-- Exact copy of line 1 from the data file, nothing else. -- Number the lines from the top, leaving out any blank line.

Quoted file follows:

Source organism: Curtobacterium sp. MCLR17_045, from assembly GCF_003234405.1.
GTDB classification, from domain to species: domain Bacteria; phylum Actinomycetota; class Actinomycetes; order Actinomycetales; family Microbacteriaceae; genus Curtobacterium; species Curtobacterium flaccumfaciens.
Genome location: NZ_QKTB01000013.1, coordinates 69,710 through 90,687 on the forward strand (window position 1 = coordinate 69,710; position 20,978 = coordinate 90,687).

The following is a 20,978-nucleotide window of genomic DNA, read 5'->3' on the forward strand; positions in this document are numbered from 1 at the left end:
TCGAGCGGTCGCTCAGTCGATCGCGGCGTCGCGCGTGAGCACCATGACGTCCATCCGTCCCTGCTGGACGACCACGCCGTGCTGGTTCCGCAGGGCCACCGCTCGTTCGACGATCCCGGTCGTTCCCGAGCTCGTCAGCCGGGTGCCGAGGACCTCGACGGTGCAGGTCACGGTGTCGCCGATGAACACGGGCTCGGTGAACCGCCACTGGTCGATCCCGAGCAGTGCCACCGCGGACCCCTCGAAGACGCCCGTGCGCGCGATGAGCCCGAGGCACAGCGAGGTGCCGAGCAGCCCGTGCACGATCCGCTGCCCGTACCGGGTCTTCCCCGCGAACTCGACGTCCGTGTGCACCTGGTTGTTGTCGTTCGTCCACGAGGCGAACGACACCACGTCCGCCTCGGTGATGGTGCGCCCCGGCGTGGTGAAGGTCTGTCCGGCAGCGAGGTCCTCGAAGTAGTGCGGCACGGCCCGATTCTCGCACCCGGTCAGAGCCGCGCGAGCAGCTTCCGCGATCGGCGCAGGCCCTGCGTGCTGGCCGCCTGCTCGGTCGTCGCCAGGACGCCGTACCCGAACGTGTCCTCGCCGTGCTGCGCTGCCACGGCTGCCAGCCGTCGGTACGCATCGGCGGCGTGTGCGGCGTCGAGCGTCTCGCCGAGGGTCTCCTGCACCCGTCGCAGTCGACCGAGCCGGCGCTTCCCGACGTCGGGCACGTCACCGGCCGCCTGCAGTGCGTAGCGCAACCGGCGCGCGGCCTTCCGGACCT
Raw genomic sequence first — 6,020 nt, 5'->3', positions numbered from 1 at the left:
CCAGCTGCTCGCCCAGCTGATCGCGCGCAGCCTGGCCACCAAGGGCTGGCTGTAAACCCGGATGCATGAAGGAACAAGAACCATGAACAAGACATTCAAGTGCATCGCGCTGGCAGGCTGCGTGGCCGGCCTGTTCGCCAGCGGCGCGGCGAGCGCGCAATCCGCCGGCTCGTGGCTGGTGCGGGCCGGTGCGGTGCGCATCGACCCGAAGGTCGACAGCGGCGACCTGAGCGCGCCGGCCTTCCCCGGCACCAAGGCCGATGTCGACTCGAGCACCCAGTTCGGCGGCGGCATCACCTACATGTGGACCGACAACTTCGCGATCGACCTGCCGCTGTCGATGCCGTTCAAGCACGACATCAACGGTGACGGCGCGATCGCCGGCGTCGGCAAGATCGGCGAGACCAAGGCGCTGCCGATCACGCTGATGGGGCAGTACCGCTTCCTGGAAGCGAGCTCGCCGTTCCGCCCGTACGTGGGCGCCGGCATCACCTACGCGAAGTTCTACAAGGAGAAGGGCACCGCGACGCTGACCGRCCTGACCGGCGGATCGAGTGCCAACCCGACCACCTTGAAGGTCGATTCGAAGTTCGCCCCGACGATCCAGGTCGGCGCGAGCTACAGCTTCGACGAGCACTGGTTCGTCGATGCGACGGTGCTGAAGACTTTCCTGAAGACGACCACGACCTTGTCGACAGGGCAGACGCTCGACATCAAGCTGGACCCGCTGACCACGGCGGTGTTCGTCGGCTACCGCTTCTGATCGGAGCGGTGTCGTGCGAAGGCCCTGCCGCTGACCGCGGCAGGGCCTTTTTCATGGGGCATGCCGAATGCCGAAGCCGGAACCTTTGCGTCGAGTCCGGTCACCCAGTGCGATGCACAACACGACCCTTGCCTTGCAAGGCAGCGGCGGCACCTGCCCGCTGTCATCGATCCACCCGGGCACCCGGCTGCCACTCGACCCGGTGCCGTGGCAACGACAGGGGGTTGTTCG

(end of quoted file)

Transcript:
Source organism: Curtobacterium sp. MCLR17_045, from assembly GCF_003234405.1.